var paint = new Paint();
    var rect = new Rect(0, 0, bitmap.Width, bitmap.Height);
    var rectF = new RectF(rect);

    paint.AntiAlias = true;
    canvas.DrawARGB(0, 0, 0, 0);
    canvas.DrawOval(rectF, paint);
    paint.SetXfermode(new PorterDuffXfermode(PorterDuff.Mode.SrcIn));

    canvas.DrawBitmap(bitmap, rect, rect, paint);
    return output;
}

I’m not a fan of static methods, but when no context is used, I’m not that bothered.

A border can be added by drawing a second oval with a stroke width and a color property set to the paint instance.

 var rect2 = new Rect(padding, padding, bitmap.Width - padding, bitmap.Height - padding);
 var p = new Paint();
 p.Color = Color.White;
 p.StrokeWidth = 10;
 p.AntiAlias = true;
 canvas.DrawOval(new RectF(rect2), p);
 

This example creates a white border around the circular bitmap.

In my app, I use a lot of white circular bitmaps. To keep the code as DRY as possible, I created another helper method for creating white bitmaps.

public static Bitmap CreateWhiteBitmap(int width = 160, int height = 160)
{
    var bitmap = Bitmap.CreateBitmap(width, height, Bitmap.Config.Argb8888);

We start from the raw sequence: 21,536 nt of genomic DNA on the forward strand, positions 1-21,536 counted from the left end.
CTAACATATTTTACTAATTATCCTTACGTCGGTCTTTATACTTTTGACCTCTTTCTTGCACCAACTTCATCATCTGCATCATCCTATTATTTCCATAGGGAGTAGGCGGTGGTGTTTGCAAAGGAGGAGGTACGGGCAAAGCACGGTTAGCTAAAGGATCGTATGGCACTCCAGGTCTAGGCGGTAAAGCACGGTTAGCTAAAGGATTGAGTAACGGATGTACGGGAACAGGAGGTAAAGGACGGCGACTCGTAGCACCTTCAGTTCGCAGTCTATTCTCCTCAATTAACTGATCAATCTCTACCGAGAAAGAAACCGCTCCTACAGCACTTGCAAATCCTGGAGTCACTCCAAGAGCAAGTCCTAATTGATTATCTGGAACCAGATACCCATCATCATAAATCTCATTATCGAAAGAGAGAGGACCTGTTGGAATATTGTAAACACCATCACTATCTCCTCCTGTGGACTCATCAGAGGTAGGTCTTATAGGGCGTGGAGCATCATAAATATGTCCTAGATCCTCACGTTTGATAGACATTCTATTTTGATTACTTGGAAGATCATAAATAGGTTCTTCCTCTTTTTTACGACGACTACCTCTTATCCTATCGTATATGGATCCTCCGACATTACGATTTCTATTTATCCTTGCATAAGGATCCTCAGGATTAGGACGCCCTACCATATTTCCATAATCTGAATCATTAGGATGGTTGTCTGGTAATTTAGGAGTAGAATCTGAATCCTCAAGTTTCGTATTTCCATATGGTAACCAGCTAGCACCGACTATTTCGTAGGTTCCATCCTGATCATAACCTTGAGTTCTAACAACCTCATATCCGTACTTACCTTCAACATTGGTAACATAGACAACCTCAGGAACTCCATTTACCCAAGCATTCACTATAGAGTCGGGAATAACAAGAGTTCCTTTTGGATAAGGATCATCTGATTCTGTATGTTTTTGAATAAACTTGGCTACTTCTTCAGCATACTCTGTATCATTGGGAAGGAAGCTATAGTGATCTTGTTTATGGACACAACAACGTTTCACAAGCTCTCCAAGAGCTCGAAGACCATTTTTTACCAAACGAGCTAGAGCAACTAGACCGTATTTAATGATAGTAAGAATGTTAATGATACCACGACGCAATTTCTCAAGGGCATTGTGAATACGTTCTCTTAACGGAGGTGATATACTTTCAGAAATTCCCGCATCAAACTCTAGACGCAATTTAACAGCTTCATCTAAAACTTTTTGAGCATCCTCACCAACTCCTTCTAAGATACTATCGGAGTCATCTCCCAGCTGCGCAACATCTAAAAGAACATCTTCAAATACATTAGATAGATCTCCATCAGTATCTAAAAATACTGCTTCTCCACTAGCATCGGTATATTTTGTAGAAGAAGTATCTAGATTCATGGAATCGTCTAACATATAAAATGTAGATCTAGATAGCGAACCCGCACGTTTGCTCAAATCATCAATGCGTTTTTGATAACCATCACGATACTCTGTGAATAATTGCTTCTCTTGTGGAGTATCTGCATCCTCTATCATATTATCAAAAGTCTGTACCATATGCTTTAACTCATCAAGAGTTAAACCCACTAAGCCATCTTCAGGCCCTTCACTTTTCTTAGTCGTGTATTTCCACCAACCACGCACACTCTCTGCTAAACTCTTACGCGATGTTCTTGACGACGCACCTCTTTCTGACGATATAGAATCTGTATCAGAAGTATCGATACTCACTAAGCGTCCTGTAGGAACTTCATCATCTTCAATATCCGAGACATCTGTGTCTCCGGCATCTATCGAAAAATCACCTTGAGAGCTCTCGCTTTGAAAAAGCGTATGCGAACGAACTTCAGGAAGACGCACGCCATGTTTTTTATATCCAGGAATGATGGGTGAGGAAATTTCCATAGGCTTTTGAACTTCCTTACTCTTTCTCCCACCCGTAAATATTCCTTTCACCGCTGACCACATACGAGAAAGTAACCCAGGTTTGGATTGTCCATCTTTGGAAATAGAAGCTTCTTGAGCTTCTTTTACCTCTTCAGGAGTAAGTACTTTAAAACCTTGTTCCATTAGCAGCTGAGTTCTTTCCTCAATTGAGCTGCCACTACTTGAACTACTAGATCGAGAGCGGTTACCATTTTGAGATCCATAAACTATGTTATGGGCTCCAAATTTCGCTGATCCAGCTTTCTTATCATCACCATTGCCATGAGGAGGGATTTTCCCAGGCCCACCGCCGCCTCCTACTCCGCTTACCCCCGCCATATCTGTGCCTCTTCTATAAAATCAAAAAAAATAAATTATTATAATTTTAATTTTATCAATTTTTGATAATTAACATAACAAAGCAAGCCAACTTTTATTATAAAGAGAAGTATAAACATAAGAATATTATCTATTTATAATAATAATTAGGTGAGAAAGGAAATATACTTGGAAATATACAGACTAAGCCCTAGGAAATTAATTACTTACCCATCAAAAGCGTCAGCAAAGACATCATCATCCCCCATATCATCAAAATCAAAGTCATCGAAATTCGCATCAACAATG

Canvas c = new Canvas(bitmap);
    c.DrawColor(Color.White);
    c.Save();
    return bitmap;
}

Another static. Still can’t be bothered, because no context is used.
I do like to point out that statics can be very dangerous. When statics are used as repositories to read static variables, files or whatever kind of data, remember to at least always use locks, but even better… just don’t use statics!!

Now let’s bring it all together.

In my activity, I use the following code to create a bitmap, change it to a circular bitmap and add it to an ImageView (with id “Image” in my Layout file):

var bitmap = BitmapHelper.CreateWhiteBitmap();
bitmap = BitmapHelper.CreateRoundedBitmap(bitmap, 10);
var imageView = view.FindViewById<ImageView>(Resource.Id.Image);
imageView.SetImageBitmap(bitmap);

That’s it! Hope this helps!